On the 1st issue for determination, namely, whether there is any reasonable cause of action disclosed against the Defendants in this case, from the Complaint of the Claimants, looking at relief’s a, b, and c thereof, they are asking for declaration that their suspension from their various jobs is null and void, order for reinstatement and for payment of the arrears of their respective salaries. Furthermore, the Claimants, in their statement of facts have stated that they were employed in the State Public Service by the Imo State Government between 2010 and 2011 and that the 1st Defendant, Governor of Imo State on 6th June 2011 suspended the said appointments. See paragraphs 1 and 4 of the Statement of Facts of the Claimants. Thus put in a nutshell, the Claimants are pleading that they have been wrongly suspended from jobs they were given by the Defendants and have therefore approached this Court for relief.
On what is a cause of action, the Supreme Court gave the guiding principle in a number of cases. See for example, the decision in Chevron Nigeria Limited V Lonestar Drilling Nigeria Limited (2007) NSCQLR Volume 31 p.92 where the Supreme Court, per Oguntade JSC, at p.99, held that:
I can do no more on the meaning of a ‘cause of action’ than to call to mind the observation made by this Court per Karibi-Whyte, JSC in Bello V. Attorney-General on Oyo State (1986) 5 NWLR (part 45) 828 at 876 thus:
I think a cause of action is constituted by the bundle or aggregate of facts which the law will recognize as giving the plaintiff a substantive right to make the claim against the relief or remedy sought. Thus the factual situation on which the plaintiff relies to support his claim must be recognized by the law as giving rise to a substantive right capable of being claimed or reinforced against the defendant. In other words the factual situation relied upon must constitute essential ingredients of an enforceable right or claim see Tower & Sons Ltd V Ripstein (1944) AC 254 at p. 263: Read V Brown 22 QBD. 128 Coke V Gill (1873) l.R. 8 C.A. 107 Sugden v Sugden (1957) All ER 300; Jackson V Spittal (1870) L.R. 5 C (Pt. 547). Concisely stated, an act on the part of the defendant which gives to the Plaintiff his cause of complaint is a cause of action.
On the meaning of reasonable cause of action, Oguntade, JSC in Chevron’s case supra, continued that:
In Ibrahim V Osim (1988) 1 N.S.C.C. 1184 at 1194, this Court per Uwais JSC (as he then was) discussed the proper meaning of the expression ‘reasonable cause of the action’ thus: The question therefore is what is a ‘reasonable cause of action’? The words ‘cause of action’ without the adjective ‘reasonable’ had been defined by this Court in Savage & ors V Uwechia (1972) 1 All NLR (part 1) 251 at p.256: (1972) 3 S.C. 24 at 221, where Fatai-Willians JSC (as he then was) said:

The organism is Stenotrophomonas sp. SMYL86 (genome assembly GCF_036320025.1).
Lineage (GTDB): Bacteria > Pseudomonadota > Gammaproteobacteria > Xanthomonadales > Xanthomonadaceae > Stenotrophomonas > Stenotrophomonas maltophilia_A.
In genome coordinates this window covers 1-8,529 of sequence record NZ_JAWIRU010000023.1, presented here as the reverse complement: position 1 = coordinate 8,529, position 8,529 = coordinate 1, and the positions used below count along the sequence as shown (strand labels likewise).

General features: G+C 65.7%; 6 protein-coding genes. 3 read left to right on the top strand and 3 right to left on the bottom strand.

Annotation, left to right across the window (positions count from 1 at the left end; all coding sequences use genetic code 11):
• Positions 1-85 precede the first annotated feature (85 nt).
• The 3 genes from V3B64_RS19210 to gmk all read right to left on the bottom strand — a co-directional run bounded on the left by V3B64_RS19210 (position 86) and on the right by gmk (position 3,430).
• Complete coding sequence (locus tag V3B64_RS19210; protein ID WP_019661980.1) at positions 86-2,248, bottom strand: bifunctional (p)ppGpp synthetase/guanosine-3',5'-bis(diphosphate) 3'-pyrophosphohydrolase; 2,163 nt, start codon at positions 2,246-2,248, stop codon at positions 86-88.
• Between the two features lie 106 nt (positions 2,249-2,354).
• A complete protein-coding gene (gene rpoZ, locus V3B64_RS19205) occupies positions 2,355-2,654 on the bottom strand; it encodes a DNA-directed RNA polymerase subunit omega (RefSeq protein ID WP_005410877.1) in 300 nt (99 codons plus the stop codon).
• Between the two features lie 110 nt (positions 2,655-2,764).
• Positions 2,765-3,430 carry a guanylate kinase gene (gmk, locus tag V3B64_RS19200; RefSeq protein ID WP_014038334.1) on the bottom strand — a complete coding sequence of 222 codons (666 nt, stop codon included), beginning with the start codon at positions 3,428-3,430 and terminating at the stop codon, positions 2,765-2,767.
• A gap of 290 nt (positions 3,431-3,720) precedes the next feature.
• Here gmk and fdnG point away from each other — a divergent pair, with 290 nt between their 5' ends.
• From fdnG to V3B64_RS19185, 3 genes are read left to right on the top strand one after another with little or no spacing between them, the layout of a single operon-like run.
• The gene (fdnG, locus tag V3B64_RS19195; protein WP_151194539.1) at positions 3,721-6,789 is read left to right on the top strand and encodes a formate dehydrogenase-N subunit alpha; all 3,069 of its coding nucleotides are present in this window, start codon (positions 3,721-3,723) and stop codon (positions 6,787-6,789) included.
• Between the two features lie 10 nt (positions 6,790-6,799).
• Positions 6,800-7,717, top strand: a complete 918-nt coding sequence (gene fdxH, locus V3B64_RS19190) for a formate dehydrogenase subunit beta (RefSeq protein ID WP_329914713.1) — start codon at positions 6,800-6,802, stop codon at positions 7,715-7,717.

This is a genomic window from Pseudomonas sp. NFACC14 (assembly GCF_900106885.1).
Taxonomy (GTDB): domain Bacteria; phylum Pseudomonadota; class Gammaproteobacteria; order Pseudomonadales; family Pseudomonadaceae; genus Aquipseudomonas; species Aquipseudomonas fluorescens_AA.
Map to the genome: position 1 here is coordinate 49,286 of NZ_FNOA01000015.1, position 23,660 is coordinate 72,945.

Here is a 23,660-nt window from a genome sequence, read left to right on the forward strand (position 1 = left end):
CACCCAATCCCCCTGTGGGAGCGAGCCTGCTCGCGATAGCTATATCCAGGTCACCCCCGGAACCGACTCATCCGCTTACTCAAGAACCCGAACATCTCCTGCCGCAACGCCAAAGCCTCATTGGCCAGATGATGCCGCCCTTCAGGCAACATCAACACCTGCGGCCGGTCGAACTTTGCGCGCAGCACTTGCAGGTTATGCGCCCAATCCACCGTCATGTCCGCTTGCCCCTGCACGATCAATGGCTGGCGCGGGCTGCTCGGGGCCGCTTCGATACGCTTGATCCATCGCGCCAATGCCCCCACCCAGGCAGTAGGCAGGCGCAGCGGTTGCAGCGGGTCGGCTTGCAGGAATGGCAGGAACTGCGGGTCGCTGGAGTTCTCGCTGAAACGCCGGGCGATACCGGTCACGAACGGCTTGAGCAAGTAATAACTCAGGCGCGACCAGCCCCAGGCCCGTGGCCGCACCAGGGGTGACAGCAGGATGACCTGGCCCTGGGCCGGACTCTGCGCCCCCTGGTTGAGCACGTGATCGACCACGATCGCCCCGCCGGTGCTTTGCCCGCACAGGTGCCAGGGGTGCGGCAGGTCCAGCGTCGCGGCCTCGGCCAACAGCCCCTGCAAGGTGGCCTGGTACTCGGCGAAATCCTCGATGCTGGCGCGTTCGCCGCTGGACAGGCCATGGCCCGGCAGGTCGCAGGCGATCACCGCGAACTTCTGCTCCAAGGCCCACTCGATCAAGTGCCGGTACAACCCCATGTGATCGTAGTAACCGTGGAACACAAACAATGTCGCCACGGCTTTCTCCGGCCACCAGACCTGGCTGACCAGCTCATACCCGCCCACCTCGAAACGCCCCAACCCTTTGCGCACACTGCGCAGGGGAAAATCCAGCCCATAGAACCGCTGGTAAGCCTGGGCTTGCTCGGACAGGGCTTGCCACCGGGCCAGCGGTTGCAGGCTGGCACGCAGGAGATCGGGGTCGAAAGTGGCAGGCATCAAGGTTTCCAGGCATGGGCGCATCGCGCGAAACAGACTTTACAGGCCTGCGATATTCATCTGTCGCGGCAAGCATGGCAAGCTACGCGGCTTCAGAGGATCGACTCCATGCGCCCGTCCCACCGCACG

A cause of action is defined in Stroud’s Judicial Dictionary as the entire set of circumstances giving rise to an enforceable claim. To our mind, it is, in effect, the fact or combination of facts which give rise to a right to sue and it consists of two elements: the wrongly act of the defendant which gives the plaintiff his cause of complaint and the consequent damage.
Having examined the meaning of cause of action and the submissions of learned counsel to the parties, as well as the processes before the Court, it is clear that the claimants were given employment which has been suspended by the Defendants. The learned counsel to the Defendants/Applicants had argued that even though the claimants have exhibited their letters of employment, they have not exhibited any document to show that their appointments were indeed suspended by the defendants and therefore no cause of action exists in favour of the claimants. I do not agree with learned counsel on this as paragraph 31 of the Statement of Facts clearly states that:
31. The claimants were faithfully discharging their duties in their various places of posting before the sudden suspension of their appointments and subsequent declaration of the appointments as ‘defunct’ vide a Public Notice issued by the Governor’s Office dated 21st November 2011 with ref No GH/STA/10,000/27 and signed by Dr. Kachi Nwoga. The public Notice is hereby pleaded and shall he relied upon at the trial. Notice is hereby given to produce a certified true copy of the Public Notice at the trial for the use of the claimants.
In the circumstance therefore, I hereby find and hold that the claimants have a reasonable cause of action in this suit and the issue is resolved in favour of the Claimants.
On the second issue of locus standi, as canvassed by learned counsel to the parties, the claimants have each exhibited their letters of employment and have stated in their Statement of Facts the processes they each went through to secure the said appointments. The learned Defendants counsel simply submitted that the nature of the employment of the claimants, i.e. its being probationary, essentially robs the claimants of the locus standi to bring this action. Here, with all due respect to the learned counsel, locus standi depends fundamentally on the interest which a person has in pursuing the claim before the Court. See the case of Owodunini Vs Registered Trustees, Celestial Church, supra, A-G Kaduna State V Hassan supra, and Fawehinmi V Akilu, supra, which have all been relied upon by counsel on both sides. Going by the facts as stated above, namely, that the claimants were engaged as workers in Imo State Public Service and have now had such appointments suspended, it is not difficult to agree that they have sufficient interest to come to court to seek for relief. Therefore, I hereby hold that the Claimants do have the locus standi to file and maintain this suit. Thus I resolve the second issue in favour of the Claimants also;